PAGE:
Ethics committees (EC) are of mainly two types :
- Institutional Ethics Committee – also known as Institutional Review Board (IRB)
- Independant Ethics Committee (IEC)
ECs should be multidisciplinary and multisectorial in composition. Independence and competence are the two hallmarks of an IEC. The number of persons in an ethical committee should be kept fairly small (7-9 members). It is generally accepted that a minimum of five persons is required to compose a quorum. There is no specific recommendation for a widely acceptable maximum number of persons but it should be kept in mind that too large a Committee will make it difficult in reaching consensus opinions. 12-15 is the maximum recommended number.
The Chairperson of the Committee should preferably be from outside the Institution and not head of the same Institution to maintain the independence of the Committee. The Member Secretary who generally belongs to the same Institution should conduct the business of the Committee. Other members should be a mix of medical / non-medical scientific and non-scientific persons including lay public to reflect the differed viewpoints.
The composition may be as follows :-
- 1-2 basic medical scientists.
- 1-2 clinicians from various Institutes
- One legal expert or retired judge
- One social scientist / representative of non-governmental voluntary agency
- One philosopher / ethicist / theologian
- One lay person from the community
The ethical committee at any institution can have as its members, individuals from other institutions or communities if required. There should be adequate representation of age, gender, community, etc. in the Committee to safeguard the interests and welfare of all sections of the community / society. Members should be aware of local, social and cultural norms, as this is the most important social control mechanism. If required, subject experts could be invited to offer their views, for example for drug trials a pharmacologist, preferably a clinical pharmacologist, should be included. Similarly, based on the requirement of research area, for example HIV, genetic disorders etc. specific patient groups may also be represented in the Committee. The membership of IEC will include Epidemiologist(s), Sociologist(s), Lawyer(s), Theologian, Statistician(s), Clinician(s), Basic scientists, Pharmacist(s)/Clinical Pharmacologist(s) etc. They should be appointed by the Head of the Institute based on their competencies and integrity, and could be drawn from any public or private Institute from anywhere in the country.
IEC should be constituted in the following pattern :
- A Chairperson
- A Deputy Chairman if need be,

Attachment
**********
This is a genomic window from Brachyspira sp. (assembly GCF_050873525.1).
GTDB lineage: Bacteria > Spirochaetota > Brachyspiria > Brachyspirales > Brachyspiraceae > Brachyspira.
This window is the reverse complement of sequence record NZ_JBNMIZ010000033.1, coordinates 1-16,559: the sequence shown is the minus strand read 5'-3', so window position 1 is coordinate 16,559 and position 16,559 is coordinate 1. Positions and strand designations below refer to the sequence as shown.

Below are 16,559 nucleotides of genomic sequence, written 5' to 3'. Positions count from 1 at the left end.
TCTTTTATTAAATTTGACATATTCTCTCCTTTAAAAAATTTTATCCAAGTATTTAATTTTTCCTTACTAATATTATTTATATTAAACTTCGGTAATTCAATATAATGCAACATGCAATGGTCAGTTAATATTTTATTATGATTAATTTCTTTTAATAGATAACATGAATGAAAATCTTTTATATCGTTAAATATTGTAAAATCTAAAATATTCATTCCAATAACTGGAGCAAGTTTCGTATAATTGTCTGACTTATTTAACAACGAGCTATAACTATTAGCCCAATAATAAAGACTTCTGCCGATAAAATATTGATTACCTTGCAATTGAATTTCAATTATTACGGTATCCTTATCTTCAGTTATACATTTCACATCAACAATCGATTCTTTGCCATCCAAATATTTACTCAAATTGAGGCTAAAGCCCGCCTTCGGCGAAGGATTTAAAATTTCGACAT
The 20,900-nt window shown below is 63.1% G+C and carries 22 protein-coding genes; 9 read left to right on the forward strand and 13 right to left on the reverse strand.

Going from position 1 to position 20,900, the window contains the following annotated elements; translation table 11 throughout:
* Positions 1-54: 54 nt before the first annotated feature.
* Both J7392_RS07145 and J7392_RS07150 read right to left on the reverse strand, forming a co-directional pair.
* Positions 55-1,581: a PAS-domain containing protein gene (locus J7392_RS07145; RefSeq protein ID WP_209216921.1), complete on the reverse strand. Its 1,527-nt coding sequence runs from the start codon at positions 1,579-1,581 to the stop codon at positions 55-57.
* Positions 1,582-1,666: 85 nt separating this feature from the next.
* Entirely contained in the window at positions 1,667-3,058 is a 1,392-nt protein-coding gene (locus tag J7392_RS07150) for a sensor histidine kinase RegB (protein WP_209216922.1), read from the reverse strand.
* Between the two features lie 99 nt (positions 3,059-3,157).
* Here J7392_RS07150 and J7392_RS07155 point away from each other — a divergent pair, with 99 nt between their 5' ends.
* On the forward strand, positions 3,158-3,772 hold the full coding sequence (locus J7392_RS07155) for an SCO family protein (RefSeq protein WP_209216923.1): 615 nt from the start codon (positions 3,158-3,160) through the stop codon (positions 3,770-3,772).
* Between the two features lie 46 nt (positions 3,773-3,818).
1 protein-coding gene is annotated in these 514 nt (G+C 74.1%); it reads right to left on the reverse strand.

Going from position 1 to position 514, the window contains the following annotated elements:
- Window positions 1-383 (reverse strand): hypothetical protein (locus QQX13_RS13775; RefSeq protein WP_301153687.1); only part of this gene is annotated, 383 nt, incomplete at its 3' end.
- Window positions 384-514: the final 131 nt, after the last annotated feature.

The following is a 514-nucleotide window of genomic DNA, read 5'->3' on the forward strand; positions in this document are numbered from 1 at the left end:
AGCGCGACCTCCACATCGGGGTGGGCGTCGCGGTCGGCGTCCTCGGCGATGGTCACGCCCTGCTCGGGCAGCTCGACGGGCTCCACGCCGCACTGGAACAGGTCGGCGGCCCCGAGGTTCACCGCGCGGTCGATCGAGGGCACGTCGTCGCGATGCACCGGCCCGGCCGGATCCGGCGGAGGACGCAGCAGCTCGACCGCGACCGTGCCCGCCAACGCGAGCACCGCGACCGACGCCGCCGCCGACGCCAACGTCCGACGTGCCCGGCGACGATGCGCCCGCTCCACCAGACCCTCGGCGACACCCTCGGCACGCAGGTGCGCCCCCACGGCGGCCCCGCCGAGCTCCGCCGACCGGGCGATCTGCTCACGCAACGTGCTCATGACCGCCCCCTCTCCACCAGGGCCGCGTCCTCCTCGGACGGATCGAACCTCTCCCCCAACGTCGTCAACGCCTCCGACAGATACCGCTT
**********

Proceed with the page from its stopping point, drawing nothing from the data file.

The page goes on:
- A Member Secretary,
- 5-15 members from different Departments / Specialties / disciplines or areas
- Authority under which IEC is constituted:
The Institutional Head constitutes the IEC.
- The duration of appointment is initially for a period of 2-3 years
- At the end of 2-3 years, as the case may be, the committee is reconstituted, and 50% of the members will be replaced by a defined procedure.
- A member can be replaced in the event of death or long-term nonavailability or for any action not commensurate with the responsibilities laid down in the guidelines deemed unfit for a member.
- A member can tender resignation from the committee with proper reasons to do so.
- All members should maintain absolute confidentiality of all discussions during the meeting and sign a confidentiality form.
- Conflict of interest should be declared by members of the IEC
The minimum of 5 members are required to compose a quorum. All decisions should be taken in meetings and not by circulation of project proposals.
The Chairperson will conduct all meetings of the IEC. If for reasons beyond control, the Chairperson is not available, the Deputy Chairperson or an alternate Chairperson will be elected from the members by the members present, who will conduct the meeting. The Member Secretary is responsible for organizing the meetings, maintaining the records and communicating with all concerned. He/she will prepare the minutes of the meetings and get it approved by the Chairman before communicating to the researchers with the approval of the appropriate authority.
IEC may call upon subject experts as independent consultants who may provide special review of selected research protocols, if need be. These experts may be specialists in ethical or legal aspects, specific diseases or methodologies, or represent specific communities, patient groups or special interest groups e.g. Cancer patients,
HIV/AIDS positive persons or ethnic minorities. They are required to give their specialized views but do not take part in the decision making process which will be made by the members of the IEC .